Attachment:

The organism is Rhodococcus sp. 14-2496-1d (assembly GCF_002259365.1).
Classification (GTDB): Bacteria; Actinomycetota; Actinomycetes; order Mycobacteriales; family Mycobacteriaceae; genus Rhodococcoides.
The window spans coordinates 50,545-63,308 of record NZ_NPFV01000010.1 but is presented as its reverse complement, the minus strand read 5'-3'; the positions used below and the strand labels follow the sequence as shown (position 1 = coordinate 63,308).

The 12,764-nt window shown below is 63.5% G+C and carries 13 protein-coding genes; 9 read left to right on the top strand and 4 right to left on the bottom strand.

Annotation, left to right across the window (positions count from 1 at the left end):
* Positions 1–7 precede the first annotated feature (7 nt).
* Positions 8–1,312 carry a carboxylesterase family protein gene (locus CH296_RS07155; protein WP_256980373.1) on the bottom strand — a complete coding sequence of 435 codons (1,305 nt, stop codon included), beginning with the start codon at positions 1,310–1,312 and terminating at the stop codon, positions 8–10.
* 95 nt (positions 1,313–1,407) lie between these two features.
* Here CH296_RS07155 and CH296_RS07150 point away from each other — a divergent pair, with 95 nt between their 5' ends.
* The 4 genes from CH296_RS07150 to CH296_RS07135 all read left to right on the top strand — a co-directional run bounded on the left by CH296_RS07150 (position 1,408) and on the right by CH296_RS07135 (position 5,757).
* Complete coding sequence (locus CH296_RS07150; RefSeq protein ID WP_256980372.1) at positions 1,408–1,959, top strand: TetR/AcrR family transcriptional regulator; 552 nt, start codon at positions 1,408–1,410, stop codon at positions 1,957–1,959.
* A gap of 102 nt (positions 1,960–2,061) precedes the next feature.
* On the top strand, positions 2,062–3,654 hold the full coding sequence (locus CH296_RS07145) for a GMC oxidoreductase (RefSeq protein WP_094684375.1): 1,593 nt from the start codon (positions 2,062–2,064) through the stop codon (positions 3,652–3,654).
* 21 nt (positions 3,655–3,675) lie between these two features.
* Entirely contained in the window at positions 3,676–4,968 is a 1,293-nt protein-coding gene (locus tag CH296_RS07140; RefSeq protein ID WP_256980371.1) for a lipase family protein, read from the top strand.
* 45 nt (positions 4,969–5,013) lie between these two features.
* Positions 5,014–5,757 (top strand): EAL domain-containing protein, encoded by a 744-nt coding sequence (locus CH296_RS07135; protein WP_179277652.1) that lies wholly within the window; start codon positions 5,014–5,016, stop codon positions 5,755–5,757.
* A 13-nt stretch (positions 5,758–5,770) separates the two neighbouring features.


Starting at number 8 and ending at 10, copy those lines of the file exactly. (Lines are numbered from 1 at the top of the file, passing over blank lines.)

* 95 nt (positions 1,313–1,407) lie between these two features.
* Here CH296_RS07155 and CH296_RS07150 point away from each other — a divergent pair, with 95 nt between their 5' ends.
* The 4 genes from CH296_RS07150 to CH296_RS07135 all read left to right on the top strand — a co-directional run bounded on the left by CH296_RS07150 (position 1,408) and on the right by CH296_RS07135 (position 5,757).